United Nations Security Council Resolution 1244 (1999) guaranteeing sovereignty and territorial integrity of Serbia and the autonomy of Kosovo and Metohija within Serbia, is the highest binding legal document that obliges all UN members, including the member states of the EU, NATO, the OSCE, the OIC, the African Union. Resolution 1244 is the only reliable basis and the framework for any negotiations concerning status. Owing to grave mistakes made by the former Serbian authorities, the UN system has produced certain damaging documents of advisory and non-binding character. It is vital that no similar or even greater mistakes are made either ...
READ MORE
The Killing of Serbian Children in Kosovo: The Story of a Survivor
At the age of 15 on a riverbank he was shot eight times just for being Serbian. He survived and a few days later during the religious holiday of Transfiguration he was out of his coma. But until now he has not received an answer to his question: who shot the children bathing in the river near the Kosovo village of Gorazdevac on August 13, 2003? In his interview to the Voice of Russia Bogdan Bukumiric tells a wonderful story of his rescue.“It is not so scary to die as to be buried alive” – this is the inscription on ...
READ MORE
Documentary Movie: “Bosnia: Cradle of Modern Jihadism?” BBC News, 2015
Bosnia 2015 Documentary movie: "Bosnia: Cradle of Modern Jihadism?" BBC News, 2015 20 years ago in the civil war in Bosnia, hundreds of Arab jihadists came to join Bosnian Muslims fighting against their neighbours the Serbs and Croats. Grouped into secret fighting units in Central Bosnia, this was the first time in centuries Jihad had been fought against a Western, Christian enemy. Two decades later Bosnia is still reaping the consequences. In the past month ISIS declared the Balkans the next front of Jihad - and in remote mountain villages extremists are flying the ISIS flag. Mark Urban returns to Bosnia and ...
READ MORE
Déjà Vu in the Balkans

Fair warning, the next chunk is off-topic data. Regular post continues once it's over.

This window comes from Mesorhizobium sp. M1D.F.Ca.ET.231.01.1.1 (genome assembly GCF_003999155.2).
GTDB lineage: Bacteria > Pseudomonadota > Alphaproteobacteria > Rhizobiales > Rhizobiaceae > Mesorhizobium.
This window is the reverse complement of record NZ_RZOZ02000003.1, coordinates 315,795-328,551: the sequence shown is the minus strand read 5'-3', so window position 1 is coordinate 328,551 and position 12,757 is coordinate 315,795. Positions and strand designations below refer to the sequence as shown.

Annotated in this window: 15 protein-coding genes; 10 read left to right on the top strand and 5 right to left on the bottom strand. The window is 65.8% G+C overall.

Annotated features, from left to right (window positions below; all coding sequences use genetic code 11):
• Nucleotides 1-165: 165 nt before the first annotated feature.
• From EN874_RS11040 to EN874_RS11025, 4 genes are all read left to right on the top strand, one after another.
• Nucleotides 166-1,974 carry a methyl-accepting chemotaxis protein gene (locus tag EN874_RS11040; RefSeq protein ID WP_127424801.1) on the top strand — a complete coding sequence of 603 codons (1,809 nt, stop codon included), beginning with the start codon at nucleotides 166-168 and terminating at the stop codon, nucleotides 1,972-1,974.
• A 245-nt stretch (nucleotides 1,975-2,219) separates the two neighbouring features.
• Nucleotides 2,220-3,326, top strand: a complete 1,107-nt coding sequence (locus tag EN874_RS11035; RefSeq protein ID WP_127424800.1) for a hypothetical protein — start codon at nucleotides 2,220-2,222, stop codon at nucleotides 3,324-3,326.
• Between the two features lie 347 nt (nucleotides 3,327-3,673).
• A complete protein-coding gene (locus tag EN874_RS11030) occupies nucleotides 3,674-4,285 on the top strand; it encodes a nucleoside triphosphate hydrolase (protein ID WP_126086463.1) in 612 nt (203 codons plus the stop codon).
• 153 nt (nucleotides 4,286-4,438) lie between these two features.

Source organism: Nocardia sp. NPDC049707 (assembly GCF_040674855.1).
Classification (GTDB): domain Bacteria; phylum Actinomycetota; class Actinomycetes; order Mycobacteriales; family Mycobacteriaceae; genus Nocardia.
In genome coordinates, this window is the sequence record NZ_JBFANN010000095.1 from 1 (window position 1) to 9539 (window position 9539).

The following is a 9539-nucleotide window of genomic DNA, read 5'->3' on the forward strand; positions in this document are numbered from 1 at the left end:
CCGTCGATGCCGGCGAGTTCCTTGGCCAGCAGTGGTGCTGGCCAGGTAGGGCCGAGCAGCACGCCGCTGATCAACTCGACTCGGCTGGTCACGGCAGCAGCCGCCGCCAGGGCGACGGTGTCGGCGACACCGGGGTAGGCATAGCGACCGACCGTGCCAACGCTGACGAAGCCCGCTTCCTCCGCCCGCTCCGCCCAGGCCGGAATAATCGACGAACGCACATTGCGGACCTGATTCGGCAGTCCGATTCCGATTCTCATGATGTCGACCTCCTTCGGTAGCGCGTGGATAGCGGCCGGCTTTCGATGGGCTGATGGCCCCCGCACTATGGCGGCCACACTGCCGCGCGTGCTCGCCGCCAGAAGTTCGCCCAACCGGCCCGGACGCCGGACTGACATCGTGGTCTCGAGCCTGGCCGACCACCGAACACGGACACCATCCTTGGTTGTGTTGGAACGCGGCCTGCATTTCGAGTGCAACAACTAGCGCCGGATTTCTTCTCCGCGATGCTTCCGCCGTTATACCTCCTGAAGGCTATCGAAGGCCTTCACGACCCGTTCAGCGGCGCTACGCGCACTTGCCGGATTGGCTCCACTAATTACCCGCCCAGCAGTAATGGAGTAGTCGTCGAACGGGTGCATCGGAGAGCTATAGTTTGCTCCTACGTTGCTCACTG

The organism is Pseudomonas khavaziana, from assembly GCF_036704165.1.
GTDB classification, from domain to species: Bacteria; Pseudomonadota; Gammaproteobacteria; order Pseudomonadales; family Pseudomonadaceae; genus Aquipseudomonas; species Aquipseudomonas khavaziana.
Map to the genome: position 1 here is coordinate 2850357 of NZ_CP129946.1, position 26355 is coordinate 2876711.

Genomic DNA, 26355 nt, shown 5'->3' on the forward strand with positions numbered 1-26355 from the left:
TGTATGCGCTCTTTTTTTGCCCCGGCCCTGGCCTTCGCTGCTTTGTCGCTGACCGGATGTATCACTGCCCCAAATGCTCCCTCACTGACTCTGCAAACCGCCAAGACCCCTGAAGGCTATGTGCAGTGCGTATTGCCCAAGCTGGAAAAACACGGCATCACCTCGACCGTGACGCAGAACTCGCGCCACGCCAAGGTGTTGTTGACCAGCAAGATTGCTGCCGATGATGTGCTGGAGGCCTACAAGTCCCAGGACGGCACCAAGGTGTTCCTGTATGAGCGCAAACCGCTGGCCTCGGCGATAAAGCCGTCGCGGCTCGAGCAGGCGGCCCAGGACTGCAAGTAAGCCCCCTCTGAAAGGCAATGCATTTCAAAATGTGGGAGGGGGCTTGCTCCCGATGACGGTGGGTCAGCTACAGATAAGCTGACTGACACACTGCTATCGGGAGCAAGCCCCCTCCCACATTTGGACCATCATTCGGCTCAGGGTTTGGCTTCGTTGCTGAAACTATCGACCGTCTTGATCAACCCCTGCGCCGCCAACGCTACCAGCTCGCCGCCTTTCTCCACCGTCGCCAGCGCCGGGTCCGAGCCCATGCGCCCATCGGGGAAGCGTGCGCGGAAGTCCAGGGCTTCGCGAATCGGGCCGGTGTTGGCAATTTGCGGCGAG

An eerily familiar sense of regional unease has crept over all the former republics of Yugoslavia. Slovenian Prime Minister Miro Cerar echoed the Balkan zeitgeist when he warned at a press conference this week that: “If the migrant crisis is not adequately controlled as agreed at the summit in Brussels there is a possibility of conflict situations between the states of the Western Balkans. It is possible that a small conflict would initiate a wider reaction because of the very difficult recent history (of the region), which is why it is very important that we solve this crisis together as no country can solve this problem by itself.” It seems like everybody knows that ...
READ MORE
Confession of a CIA Agent: They Gave Us Millions to Dismember Yugoslavia
We bribed parties and politicians who have enticed hate between the nations. Our ultimate goal was to enslave you! WebTribune publishes their interview with former CIA agent Robert Baer during his promotion tour in Quebec for upcoming book “Secrets of the White House” last week. My boss, who was formerly a US Senator, stressed repeatedly that some kind of scam would go down in Bosnia. A month before the alleged genocide in Srebrenica, he told me that the town would be headline news around the world and ordered us to call the media. Robert Baer, a former CIA officer, has authored many books ...
READ MORE
President B. Clinton’s Kosovostan
Saudi Prince Turki Al-Faisal speaking at the 2012 Clinton Global Initiative thanks former U.S. President Bill Clinton for “delivering Bosnia-Herzegovina and Kosovo into Muslim hands and for near deliverance — within a hundred meters — of Palestine from occupation.” Originally published on 2012-11-15 Author: Meira Svirsky Source: Clarion Project Origins of images: Facebook, Twitter, Wikimedia, Wikipedia, Flickr, Google, Imageinjection & Pinterest. Read our Disclaimer/Legal Statement! Donate to Support Us We would like to ask you to consider a small donation to help our team keep working. We accept no advertising and rely only on you, our readers, to keep us digging the truth on history, global politics ...
READ MORE
Why is Kosovo’s Rebellion Our War?